CASE CCC IN THE NEWS
Avon's Sunflower Mile Becomes Weapon Against a Rare Childhood Cancer
The Plain Dealer - September 6, 2014
The latest manifestation is a crowd-gathering mile of sunflowers along Interstate 90 in Avon. It commemorates 7-year-old Maria McNamara of Avon Lake and shines a light on the private nonprofit that bears her name: the Prayers from Maria Foundation...Megan McNamara, Maria's mother, said today that the foundation is announcing a $250,000 grant to underwrite research by Dr. James P. Basilion, associate professor of radiology and biomedical engineering and member of the Case Comprehensive Cancer Center at Case Western Reserve University...Since their daughter's death, the couple has raised funds through various campaigns that include marathons and wine festivals. In 2010, they gave Dr. Bingcheng Wang, a Case Western Reserve University researcher working at MetroHealth Medical Center and member of the Case Comprehensive Cancer Center, the first grant of $100,000.
Cutting-edge Cancer Treatment Uses Laser to Zap Brain Tumors
Fox News - September 4, 2014
Meghan Schultz was 25 weeks pregnant when she started having seizures in the kitchen as she was preparing dinner in 2011...Schultz knew she would need another surgery, so in the fall of 2013, she opted for a new kind of laser treatment called Neuroblate. "A laser which is a couple millimeters in size is directed into the tumor, and then the neurosurgeon controls the laser with a [magnetic resonance imaging] MRI," said Dr. Manmeet Ahluwalia, a medical oncologist and associate director of clinical trials operations at the Cleveland Clinic and Case Comprehensive Cancer Center member. "We heat the tumors to kill the tumor cells."
Discovery of a Single Genetic Mutation in Castration-Resistant Prostate Cancer Could Lead to New Biomarkers and Targeted Therapies
Department of Defense 2014 Prostate Cancer Highlights - September 2, 2014
The mechanisms that enhance DHT production from DHEA and promote abiraterone resistance in CRPC remain poorly understood. With this in mind and support from FY08 Physician Training Award, Case Comprehensive Cancer Center member Dr. Nima Sharifi and his multidisciplinary team of researchers at the University of Texas Southwestern Medical Center discovered a mutant version of the 3β hydroxysteroid dehydrogenase type 1 enzyme (3βHSD1), that was present in a subset of CRPCs. This mutation, N367T, prevents the enzyme from being ubiquitinated, a key part of the degradation process. By blocking ubiquitination, the 3βHSD1 is not degraded, and remains present in cancer cells much longer than the wild type version...Dr. Sharifi and his team, now located at the Cleveland Clinic Foundation, are working toward the identification of a small molecular inhibitor of this enzyme that may be used for prostate cancer therapy. The added potential for using the N367T mutation as a biomarker for CRPC further emphasizes the significance of this finding and its potential for impact in prostate cancer patients.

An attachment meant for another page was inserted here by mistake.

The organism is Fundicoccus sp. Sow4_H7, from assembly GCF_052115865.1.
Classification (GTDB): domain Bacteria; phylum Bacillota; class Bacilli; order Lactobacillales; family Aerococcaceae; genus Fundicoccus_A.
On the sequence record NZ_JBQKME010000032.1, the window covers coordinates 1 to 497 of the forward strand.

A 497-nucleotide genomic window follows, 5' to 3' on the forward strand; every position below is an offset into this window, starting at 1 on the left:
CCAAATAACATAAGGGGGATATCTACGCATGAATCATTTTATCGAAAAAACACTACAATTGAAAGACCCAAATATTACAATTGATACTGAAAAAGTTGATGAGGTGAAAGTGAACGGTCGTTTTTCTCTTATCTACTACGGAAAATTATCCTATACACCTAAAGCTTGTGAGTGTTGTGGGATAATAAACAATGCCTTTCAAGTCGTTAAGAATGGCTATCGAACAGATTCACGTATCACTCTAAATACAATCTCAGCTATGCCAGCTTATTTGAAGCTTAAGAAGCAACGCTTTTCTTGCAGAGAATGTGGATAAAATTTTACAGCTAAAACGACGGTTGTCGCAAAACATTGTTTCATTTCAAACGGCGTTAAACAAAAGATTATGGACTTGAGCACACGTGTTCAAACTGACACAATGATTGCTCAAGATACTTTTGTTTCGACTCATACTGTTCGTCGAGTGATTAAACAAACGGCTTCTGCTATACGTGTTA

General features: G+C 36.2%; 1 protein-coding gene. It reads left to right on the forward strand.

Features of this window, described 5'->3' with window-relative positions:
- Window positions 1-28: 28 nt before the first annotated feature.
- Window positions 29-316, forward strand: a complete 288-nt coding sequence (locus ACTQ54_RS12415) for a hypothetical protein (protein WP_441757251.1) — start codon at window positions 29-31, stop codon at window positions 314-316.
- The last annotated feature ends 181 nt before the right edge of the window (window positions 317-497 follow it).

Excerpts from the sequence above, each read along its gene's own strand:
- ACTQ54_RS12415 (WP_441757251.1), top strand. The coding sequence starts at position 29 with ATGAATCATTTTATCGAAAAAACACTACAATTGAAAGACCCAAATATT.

Genome Editing Edges to the Clinic
Genetic Engineering & Biotechnology News - September 1, 2014
Sigma has formed a partnership with Cleveland Clinic's Molecular Screening Core to develop a CRISPR [clustered regularly interspaced short palindromic repeats] core. This new core is part of the Case Comprehensive Cancer Center at Case Western Reserve University and is open for researchers at Cleveland Clinic and other biomedical research centers in the Cleveland area. One of core's first users, Paul Tesar, PhD, associate professor, department of genetics and genome sciences, Case Western Reserve University School of Medicine and Case Comprehensive Cancer Center member, uses gene-editing technology to study neurogenic and neurodevelopment disorders. Dr. Tesar's group focuses on areas of the brain that impact oligodendrocytes, which make myelin.
MARK YOUR CALENDARS
Fall 2014 Case CCC Clinical Research Retreat
The Case CCC will be holding a Clinical Research Retreat on October 7 in the Wolstein Research Building. A reception will be held from 5-5:30 pm, followed by presentations from 5:30-7 pm.
The agenda will focus on the theme of Immunotherapy:
James Finke, PhD: Strategies to Reduce Immune Suppression as a Means to Improve Immunotherapy: A laboratory perspective
Joseph Baar, MD: Recent Advances in the Immunotherapy of Cancer
Shaveta Vinayak, MD: Tumor Infiltrating Lymphocytes Predict for Response to Therapy in Triple-negative Breast Cancer
Mitchell Machtay, MD: National Clinical Trials Network/Cooperative Groups (NCTN) Update
2014 Adolescent and Young Adult Cancers Symposium
The 2014 Adolescent and Young Adult (AYA) Cancers Symposium will be held October 30-31, 2014 in the Wolstein Research Building. The focus of this two-day symposium will be on advancing AYA-related research, increasing federal funding, and exploration of scientific, clinical and psychological considerations in the AYA population.